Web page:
# pattern matching, refutable

## Patterns available in Erg

### variable pattern

``````# basic assignments
i = 1
# with type
i: Int = 1
# with anonymous type
i: {1, 2, 3} = 2

# functions
fn x = x + 1
# equals
fn x: Add(Int) = x + 1
# (anonymous) function
fn = x -> x + 1
fn: Int -> Int = x -> x + 1

# higher-order type
a: [Int; 4] = [0, 1, 2, 3]
# or
a: Array Int, 4 = [0, 1, 2, 3]
``````

### Literal patterns

``````# Raise a TypeError if `i` cannot be determined to be 1 at compile time.
# omit `_: {1} = i`
1 = i

# simple pattern matching
match x:
1 -> "1"
2 -> "2"
_ -> "other"

# fibonacci function
fib0 = 0
fib1 = 1
fibn: Nat = fibn-1 + fibn-2
``````

### constant pattern

``````cond=False
match! cond:
True => print! "cond is True"
_ => print! "cond is False"

PI = 3.141592653589793
E = 2.718281828459045
num = PI
name = match num:
PI -> "pi"
E -> "e"
_ -> "unnamed"
``````

### Refinement pattern

``````# these two are the same
Array(T, N: {N | N >= 3})
Array(T, N | N >= 3)

f M, N | M >= 0, N >= 1 = ...
f(1, 0) # TypeError: N (2nd parameter) must be 1 or more
``````

``````_ = 1
_: Int = 1
zero_ = 0
right(_, r) = r
``````

If not constrained by context, `_` is of type `Obj`.

### Variable length patterns

It is used in combination with the tuple/array/record pattern described later.

``````[i,...j] = [1, 2, 3, 4]
assert j == [2, 3, 4]
first|T|(fst: T, ...rest: T) = fst
assert first(1, 2, 3) == 1
``````

### Tuple pattern

``````(i, j) = (1, 2)
((k, l), _) = ((1, 2), (3, 4))
# If not nested, () can be omitted (1, 2 are treated as (1, 2))
m, n = 1, 2

f(x, y) = ...
``````

### array pattern

``````[i, j] = [1, 2]
[[k, l], _] = [[1, 2], [3, 4]]

length[] = 0
length[_, ...rest] = 1 + lengthrest
``````

#### record pattern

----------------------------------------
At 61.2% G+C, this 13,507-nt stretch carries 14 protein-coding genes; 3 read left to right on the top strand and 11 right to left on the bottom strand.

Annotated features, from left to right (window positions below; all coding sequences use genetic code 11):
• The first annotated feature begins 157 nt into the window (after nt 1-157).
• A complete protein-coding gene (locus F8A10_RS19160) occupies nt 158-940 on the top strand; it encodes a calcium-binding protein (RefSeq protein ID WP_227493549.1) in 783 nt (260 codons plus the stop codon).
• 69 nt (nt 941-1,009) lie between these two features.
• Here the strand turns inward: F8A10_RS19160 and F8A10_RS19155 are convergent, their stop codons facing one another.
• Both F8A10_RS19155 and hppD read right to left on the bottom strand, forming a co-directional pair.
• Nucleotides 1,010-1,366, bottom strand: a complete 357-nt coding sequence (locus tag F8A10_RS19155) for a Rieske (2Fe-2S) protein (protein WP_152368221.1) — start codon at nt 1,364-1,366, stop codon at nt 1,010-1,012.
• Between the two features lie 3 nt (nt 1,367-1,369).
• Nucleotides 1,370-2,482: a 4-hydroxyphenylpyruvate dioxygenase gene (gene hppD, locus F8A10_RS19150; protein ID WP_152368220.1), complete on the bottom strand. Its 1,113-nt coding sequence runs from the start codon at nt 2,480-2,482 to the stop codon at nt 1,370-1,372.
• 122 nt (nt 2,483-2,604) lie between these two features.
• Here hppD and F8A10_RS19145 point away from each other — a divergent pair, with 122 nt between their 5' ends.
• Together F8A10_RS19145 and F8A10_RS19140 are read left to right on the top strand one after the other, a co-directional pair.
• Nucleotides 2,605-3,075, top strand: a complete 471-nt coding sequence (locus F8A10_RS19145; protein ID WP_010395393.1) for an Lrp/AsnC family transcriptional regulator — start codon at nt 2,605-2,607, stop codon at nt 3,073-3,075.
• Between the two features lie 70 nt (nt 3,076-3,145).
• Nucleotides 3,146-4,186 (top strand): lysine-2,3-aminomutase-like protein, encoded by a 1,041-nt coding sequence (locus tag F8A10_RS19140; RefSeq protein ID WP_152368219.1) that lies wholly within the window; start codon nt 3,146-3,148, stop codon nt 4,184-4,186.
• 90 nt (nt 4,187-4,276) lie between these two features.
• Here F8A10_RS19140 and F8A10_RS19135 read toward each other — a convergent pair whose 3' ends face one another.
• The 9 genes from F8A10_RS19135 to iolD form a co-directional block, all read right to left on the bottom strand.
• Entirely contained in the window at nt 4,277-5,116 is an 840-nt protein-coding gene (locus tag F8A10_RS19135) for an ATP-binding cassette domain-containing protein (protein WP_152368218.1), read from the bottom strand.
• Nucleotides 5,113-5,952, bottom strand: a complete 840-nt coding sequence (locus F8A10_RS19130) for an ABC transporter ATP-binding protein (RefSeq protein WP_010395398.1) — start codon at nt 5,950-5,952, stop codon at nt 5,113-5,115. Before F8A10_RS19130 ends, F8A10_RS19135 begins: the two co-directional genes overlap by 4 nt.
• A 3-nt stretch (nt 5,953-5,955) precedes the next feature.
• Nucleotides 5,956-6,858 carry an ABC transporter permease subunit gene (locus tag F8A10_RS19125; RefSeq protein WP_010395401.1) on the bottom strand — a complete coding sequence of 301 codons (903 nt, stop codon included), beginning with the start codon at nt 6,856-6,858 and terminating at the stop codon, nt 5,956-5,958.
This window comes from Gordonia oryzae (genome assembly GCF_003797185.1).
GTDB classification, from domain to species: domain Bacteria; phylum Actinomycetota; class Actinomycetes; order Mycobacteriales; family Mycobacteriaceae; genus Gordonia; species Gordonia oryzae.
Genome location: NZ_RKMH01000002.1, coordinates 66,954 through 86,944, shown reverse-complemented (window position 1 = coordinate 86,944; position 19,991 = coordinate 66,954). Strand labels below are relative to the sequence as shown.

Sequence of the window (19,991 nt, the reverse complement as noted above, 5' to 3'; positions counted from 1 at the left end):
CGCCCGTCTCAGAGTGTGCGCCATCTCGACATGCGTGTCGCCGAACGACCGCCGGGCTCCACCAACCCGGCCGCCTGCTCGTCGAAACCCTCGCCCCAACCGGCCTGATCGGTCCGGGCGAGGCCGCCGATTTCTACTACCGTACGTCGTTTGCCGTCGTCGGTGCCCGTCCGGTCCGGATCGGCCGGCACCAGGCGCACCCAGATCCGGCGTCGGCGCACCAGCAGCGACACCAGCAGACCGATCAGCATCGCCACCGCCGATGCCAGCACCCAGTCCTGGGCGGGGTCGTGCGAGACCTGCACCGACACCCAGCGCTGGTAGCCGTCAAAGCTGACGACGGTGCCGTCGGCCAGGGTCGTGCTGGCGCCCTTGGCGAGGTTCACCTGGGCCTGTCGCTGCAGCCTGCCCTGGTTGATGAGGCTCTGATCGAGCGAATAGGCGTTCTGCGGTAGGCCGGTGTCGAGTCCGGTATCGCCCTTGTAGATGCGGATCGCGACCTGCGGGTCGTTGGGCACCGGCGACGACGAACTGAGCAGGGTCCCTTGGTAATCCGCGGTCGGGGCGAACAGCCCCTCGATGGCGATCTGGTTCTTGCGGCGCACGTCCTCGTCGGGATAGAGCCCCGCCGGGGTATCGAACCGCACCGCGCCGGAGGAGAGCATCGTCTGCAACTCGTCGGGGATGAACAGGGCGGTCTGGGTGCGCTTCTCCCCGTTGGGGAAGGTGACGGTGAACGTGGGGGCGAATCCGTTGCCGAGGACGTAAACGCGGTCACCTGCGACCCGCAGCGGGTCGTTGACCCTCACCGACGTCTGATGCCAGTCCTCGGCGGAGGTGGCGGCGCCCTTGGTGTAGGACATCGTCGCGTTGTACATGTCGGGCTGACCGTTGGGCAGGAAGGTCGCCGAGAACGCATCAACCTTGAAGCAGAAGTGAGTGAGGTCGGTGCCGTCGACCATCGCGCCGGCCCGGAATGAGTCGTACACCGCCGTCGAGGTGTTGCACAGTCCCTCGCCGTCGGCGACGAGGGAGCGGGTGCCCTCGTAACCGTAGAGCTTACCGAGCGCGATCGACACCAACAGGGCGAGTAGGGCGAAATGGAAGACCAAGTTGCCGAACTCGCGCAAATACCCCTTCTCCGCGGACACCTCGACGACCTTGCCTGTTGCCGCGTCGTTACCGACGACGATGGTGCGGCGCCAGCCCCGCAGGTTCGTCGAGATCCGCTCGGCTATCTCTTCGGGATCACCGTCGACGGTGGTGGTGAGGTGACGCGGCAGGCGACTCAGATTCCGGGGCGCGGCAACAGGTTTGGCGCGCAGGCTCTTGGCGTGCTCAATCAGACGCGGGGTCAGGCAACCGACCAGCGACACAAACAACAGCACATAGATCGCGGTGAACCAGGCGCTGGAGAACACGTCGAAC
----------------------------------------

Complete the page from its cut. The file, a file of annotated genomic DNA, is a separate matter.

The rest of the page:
``````record = {i = 1; j = 2; k = 3}
{j; ...} = record # i, k will be freed

{sin; cos; tan; ...} = import "math"
{*} = import "math" # import all

person = {name = "John Smith"; age = 20}
age = match person:
{name = "Alice"; _} -> 7
{_; age} -> age

f {x: Int; y: Int} = ...
``````

### Data class pattern

``````Point = Inherit {x = Int; y = Int}
p = Point::{x = 1; y = 2}
Point::{x; y} = p

Nil T = Class Impl := Phantom T
Cons T = Inherit {head = T; rest = List T}
List T = Enum Nil(T), Cons(T)
List T.
first self =
match self:
_ -> ...
second self =
match self:
_ -> ...
``````

### enumeration pattern

*Actually, it's just an enumeration type

``````match x:
i: {1, 2} -> "one or two: \{i}"
_ -> "other"
``````

### range pattern

*Actually, it is just an interval type.

``````# 0 < i < 1
i: 0<..<1 = 0.5
# 1 < j <= 2
_: {[I, J] | I, J: 1<..2} = [1, 2]
# 1 <= i <= 5
match i
i: 1..5 -> ...
``````

### Things that aren't patterns, things that can't be patterned

A pattern is something that can be uniquely specified. In this respect pattern matching differs from ordinary conditional branching.

Condition specifications are not unique. For example, to check if the number `n` is even, the orthodox is `n % 2 == 0`, but you can also write `(n / 2).round() == n / 2`. A non-unique form is not trivial whether it works correctly or is equivalent to another condition.

#### set

There is no set pattern. Because the set has no way to uniquely retrieve the elements. You can retrieve them by iterator, but the order is not guaranteed.